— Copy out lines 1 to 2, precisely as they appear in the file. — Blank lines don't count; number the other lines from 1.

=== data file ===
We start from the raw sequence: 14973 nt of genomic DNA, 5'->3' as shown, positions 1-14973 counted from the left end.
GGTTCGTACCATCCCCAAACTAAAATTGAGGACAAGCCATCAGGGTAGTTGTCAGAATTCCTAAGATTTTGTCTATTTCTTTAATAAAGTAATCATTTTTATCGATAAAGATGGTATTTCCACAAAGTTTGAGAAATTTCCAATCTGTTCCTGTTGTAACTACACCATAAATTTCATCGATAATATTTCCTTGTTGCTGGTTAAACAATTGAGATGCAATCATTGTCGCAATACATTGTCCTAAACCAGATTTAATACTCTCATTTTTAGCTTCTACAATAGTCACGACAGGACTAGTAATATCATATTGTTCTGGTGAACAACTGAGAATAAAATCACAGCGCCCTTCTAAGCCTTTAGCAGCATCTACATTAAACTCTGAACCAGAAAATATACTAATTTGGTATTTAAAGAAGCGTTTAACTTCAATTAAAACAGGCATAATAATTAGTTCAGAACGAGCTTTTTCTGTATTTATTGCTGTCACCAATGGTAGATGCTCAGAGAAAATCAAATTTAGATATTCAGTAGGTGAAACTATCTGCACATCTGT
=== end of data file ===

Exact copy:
We start from the raw sequence: 14973 nt of genomic DNA, 5'->3' as shown, positions 1-14973 counted from the left end.
GGTTCGTACCATCCCCAAACTAAAATTGAGGACAAGCCATCAGGGTAGTTGTCAGAATTCCTAAGATTTTGTCTATTTCTTTAATAAAGTAATCATTTTTATCGATAAAGATGGTATTTCCACAAAGTTTGAGAAATTTCCAATCTGTTCCTGTTGTAACTACACCATAAATTTCATCGATAATATTTCCTTGTTGCTGGTTAAACAATTGAGATGCAATCATTGTCGCAATACATTGTCCTAAACCAGATTTAATACTCTCATTTTTAGCTTCTACAATAGTCACGACAGGACTAGTAATATCATATTGTTCTGGTGAACAACTGAGAATAAAATCACAGCGCCCTTCTAAGCCTTTAGCAGCATCTACATTAAACTCTGAACCAGAAAATATACTAATTTGGTATTTAAAGAAGCGTTTAACTTCAATTAAAACAGGCATAATAATTAGTTCAGAACGAGCTTTTTCTGTATTTATTGCTGTCACCAATGGTAGATGCTCAGAGAAAATCAAATTTAGATATTCAGTAGGTGAAACTATCTGCACATCTGT